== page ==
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Hoffmann, R. A wiki for the life sciences where authorship matters. Nature Genetics (2008)

Cholesterol-lowering effect of beta-glucan from oat bran in mildly hypercholesterolemic subjects may decrease when beta-glucan is incorporated into bread and cookies.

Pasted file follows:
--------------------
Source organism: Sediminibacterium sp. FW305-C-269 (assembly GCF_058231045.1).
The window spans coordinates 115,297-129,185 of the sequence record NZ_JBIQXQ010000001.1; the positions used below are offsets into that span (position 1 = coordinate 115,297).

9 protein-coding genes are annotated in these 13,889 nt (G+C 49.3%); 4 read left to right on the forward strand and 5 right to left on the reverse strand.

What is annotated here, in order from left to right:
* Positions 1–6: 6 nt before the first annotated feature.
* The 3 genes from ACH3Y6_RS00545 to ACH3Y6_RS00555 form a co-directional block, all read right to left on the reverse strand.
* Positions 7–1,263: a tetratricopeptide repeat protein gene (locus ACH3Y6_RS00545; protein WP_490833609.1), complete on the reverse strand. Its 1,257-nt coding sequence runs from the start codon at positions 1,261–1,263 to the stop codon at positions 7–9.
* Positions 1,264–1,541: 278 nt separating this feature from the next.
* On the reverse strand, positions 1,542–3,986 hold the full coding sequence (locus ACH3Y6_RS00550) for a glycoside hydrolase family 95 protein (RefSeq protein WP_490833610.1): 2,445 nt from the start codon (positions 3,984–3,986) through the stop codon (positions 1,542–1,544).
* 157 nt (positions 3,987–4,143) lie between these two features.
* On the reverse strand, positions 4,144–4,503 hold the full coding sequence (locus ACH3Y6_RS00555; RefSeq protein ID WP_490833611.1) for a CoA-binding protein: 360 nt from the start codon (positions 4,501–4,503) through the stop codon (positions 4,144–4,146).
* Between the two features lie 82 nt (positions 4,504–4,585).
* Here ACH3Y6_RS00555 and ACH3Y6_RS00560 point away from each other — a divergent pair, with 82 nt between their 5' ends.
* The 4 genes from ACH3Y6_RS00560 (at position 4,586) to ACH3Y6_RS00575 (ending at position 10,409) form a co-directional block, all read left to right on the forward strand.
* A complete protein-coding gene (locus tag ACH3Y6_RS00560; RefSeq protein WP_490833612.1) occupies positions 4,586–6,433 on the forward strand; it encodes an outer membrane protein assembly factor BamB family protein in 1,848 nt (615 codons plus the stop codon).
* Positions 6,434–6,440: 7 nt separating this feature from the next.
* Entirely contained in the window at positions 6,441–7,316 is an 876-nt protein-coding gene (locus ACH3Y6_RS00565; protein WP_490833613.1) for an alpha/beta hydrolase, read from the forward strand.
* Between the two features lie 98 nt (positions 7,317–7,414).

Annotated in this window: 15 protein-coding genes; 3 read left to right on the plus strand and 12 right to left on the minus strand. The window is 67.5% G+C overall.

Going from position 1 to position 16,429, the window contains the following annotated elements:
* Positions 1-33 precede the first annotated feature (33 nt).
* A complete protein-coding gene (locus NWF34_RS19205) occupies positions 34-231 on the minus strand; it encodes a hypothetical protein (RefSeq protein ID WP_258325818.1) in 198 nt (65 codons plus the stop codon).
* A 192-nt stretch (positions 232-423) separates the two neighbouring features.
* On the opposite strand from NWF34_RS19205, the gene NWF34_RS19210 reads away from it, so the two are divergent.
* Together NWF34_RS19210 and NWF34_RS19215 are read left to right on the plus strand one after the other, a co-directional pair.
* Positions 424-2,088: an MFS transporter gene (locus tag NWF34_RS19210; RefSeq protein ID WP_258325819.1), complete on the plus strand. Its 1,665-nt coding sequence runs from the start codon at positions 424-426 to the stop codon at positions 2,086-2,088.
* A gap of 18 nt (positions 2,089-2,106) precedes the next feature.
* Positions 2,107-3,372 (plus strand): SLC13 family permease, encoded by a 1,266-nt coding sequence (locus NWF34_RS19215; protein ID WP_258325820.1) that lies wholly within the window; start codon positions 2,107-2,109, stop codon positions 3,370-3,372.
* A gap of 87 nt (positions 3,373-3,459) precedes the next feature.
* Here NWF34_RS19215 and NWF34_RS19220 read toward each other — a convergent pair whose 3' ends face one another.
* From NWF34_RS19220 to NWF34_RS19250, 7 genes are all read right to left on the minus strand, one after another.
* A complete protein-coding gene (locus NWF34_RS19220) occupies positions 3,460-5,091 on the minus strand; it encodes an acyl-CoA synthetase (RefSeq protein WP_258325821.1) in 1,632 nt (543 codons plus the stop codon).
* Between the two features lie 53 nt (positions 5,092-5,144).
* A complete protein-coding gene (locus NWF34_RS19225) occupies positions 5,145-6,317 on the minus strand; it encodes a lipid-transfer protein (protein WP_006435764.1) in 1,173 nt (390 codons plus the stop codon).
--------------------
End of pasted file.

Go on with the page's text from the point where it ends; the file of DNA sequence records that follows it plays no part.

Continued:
BACKGROUND: Findings about the effects of beta-glucan on serum lipoproteins are conflicting. OBJECTIVE: The study investigated the effects of beta-glucan from oat bran in bread and cookies (study 1) and in orange juice (study 2) on serum lipoproteins in mildly hypercholesterolemic subjects. DESIGN: In study 1, 48 subjects (21 men, 27 women) received for 3 wk control bread and cookies rich in wheat fiber. For the next 4 wk, by random assignment, 23 subjects continued to consume the control products, and 25 received bread and cookies rich in beta-glucan. Mean daily intake of beta-glucan was 5.9 g. Total dietary fiber intake did not differ significantly between the groups. In study 2, the same sources of control fiber and beta-glucan (5 g/d) as in study 1 were provided. For 2 wk, 25 of the original 48 subjects (10 men, 15 women) were randomly assigned to consume orange juice containing either wheat fiber (n = 13) or beta-glucan from oat bran (n = 12). After a washout period of 1 wk, dietary regimens were crossed over. RESULTS: In study 1, the change in LDL cholesterol did not differ significantly (-0.12 mmol/L; P = 0.173) between the 2 groups. In study 2, the drink rich in beta-glucan decreased LDL cholesterol by 0.26 +/- 0.07 mmol/L (6.7 +/- 1.8%; P = 0.001) and the ratio of total to HDL cholesterol by 0.26 +/- 0.11 (5.4 +/- 2.1%; P = 0.029) compared with the other drink. HDL-cholesterol and triacylglycerol concentrations did not change significantly. CONCLUSIONS: The food matrix or the food processing, or both, could have adverse effects on the hypocholesterolemic properties of oat beta-glucan.[1]


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